You will upgrade your phone just as you upgrade your notebook: never, nope. You buy a bigger HDD or SSD for your notebook, and bigger SD card for your mobile.

  • Michael Baker

    I don't think your argument is entirely fair.

    You say that you can't drop any RAM or any CPU into a motherboard, that's true, however you can drop any supported CPU or RAM. It doesn't entirely null how upgradable the phone is, just limits it - exactly how modern PCs are limited in the respect.

    Using a Mac as an example for replacing parts isn't a fair example of how expensive a motherboard is to replace. Macs are designed so that you have to get replacement parts from them, and apple isn't known for being affordable. Also, what's better? Replacing an entire mac or swapping out that motherboard. Personally I'd prefer the latter.

    Provided that you keep the same sockets on the motherboard you won't need to upgrade your RAM or the CPU if you replace it. The only time you'd need to replace them is if they're built into the board or you change the socket type.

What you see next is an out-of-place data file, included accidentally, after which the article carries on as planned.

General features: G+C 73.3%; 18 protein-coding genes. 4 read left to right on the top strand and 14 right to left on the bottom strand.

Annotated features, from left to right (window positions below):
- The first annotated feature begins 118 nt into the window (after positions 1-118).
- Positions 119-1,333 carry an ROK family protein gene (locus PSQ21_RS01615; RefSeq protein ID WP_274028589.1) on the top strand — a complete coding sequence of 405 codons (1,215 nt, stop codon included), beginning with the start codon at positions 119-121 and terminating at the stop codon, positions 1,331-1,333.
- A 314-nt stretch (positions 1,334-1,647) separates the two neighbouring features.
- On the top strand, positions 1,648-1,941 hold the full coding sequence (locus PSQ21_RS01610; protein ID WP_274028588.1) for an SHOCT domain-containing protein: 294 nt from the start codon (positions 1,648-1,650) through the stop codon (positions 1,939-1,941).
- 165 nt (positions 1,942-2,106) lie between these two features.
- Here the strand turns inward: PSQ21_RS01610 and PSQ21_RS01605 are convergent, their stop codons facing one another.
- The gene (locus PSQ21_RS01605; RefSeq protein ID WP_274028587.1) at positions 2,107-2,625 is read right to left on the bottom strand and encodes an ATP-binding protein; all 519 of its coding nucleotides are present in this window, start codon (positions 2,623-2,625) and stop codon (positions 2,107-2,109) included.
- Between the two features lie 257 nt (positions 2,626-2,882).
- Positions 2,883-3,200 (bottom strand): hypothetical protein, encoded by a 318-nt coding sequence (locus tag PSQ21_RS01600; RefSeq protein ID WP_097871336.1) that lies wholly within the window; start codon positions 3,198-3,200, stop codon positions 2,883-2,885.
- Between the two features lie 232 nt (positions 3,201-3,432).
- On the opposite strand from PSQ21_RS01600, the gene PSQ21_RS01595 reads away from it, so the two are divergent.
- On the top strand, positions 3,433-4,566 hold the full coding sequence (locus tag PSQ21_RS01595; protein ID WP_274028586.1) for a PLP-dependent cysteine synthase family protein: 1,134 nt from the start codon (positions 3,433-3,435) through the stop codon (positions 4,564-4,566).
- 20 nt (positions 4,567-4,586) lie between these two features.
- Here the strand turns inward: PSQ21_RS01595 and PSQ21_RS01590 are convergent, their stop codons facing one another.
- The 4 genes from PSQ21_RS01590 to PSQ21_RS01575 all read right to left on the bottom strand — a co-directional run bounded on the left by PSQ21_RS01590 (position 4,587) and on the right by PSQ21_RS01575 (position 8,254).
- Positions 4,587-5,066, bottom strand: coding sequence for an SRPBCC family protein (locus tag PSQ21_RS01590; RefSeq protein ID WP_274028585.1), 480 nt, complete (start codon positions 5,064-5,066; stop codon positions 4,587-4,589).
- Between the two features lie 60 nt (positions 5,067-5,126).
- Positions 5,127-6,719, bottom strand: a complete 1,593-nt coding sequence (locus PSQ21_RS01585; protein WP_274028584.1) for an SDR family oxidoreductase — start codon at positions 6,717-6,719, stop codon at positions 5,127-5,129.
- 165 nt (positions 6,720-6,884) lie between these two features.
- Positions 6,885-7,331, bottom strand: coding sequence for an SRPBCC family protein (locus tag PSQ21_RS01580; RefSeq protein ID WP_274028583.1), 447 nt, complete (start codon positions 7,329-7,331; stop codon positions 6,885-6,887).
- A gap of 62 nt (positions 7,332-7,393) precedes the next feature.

The reason you only upgrade a notebooks RAM or Harddisk is because they're not designed to be modular. The idea of lego-type modularisation is akin to that of the modern desktop computer - aka parts can be swapped.

    Having a standardized interface isn't bad as it can still be upgraded and updated. If for example they release a more powerful motherboard or upgrade the firmware to support new hardware the old interface can be supported and a new interface extending it. Meaning that you replace the motherboard or update your firmware, while keeping your blocks and allowing for more blocks.

    I do admit that modularisation has many flaws, but so does integration. Integrated systems are comprised of a static and unchanging system of parts. It's smaller and the speed boost is insignificant. If any part breaks you have no choice apart form where are you buying a new system from.

    I myself am in favour of modularisation, despite of potential pitfalls. From a programming perspective a modular system is normally a requirement, since you can update and upgrade parts without replacing the whole system. In-fact you could say that operating systems are, in a way, modular. That is that you can add or upgrade programs rather than being stuck with a default set and this has been chosen over a default set because it makes it adaptable at the cost of a little speed.